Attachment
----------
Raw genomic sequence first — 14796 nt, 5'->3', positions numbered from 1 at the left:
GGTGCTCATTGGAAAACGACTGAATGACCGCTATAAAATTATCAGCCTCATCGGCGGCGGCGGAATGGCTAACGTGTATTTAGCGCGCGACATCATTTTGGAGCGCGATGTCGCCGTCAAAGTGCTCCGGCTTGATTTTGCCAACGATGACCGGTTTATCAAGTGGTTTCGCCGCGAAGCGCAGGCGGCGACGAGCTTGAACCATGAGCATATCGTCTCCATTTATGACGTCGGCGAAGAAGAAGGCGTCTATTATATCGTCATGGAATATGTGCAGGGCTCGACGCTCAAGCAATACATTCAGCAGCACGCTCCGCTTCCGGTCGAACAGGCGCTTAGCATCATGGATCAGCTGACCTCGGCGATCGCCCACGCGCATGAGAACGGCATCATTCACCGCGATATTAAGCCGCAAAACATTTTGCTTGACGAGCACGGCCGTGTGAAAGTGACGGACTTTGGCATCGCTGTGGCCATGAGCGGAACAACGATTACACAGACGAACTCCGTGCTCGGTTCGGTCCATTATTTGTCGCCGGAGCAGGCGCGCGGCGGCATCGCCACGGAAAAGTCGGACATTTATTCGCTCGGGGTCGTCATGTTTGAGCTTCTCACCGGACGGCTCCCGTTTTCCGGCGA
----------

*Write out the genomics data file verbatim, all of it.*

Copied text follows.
Raw genomic sequence first — 14796 nt, 5'->3', positions numbered from 1 at the left:
GGTGCTCATTGGAAAACGACTGAATGACCGCTATAAAATTATCAGCCTCATCGGCGGCGGCGGAATGGCTAACGTGTATTTAGCGCGCGACATCATTTTGGAGCGCGATGTCGCCGTCAAAGTGCTCCGGCTTGATTTTGCCAACGATGACCGGTTTATCAAGTGGTTTCGCCGCGAAGCGCAGGCGGCGACGAGCTTGAACCATGAGCATATCGTCTCCATTTATGACGTCGGCGAAGAAGAAGGCGTCTATTATATCGTCATGGAATATGTGCAGGGCTCGACGCTCAAGCAATACATTCAGCAGCACGCTCCGCTTCCGGTCGAACAGGCGCTTAGCATCATGGATCAGCTGACCTCGGCGATCGCCCACGCGCATGAGAACGGCATCATTCACCGCGATATTAAGCCGCAAAACATTTTGCTTGACGAGCACGGCCGTGTGAAAGTGACGGACTTTGGCATCGCTGTGGCCATGAGCGGAACAACGATTACACAGACGAACTCCGTGCTCGGTTCGGTCCATTATTTGTCGCCGGAGCAGGCGCGCGGCGGCATCGCCACGGAAAAGTCGGACATTTATTCGCTCGGGGTCGTCATGTTTGAGCTTCTCACCGGACGGCTCCCGTTTTCCGGCGA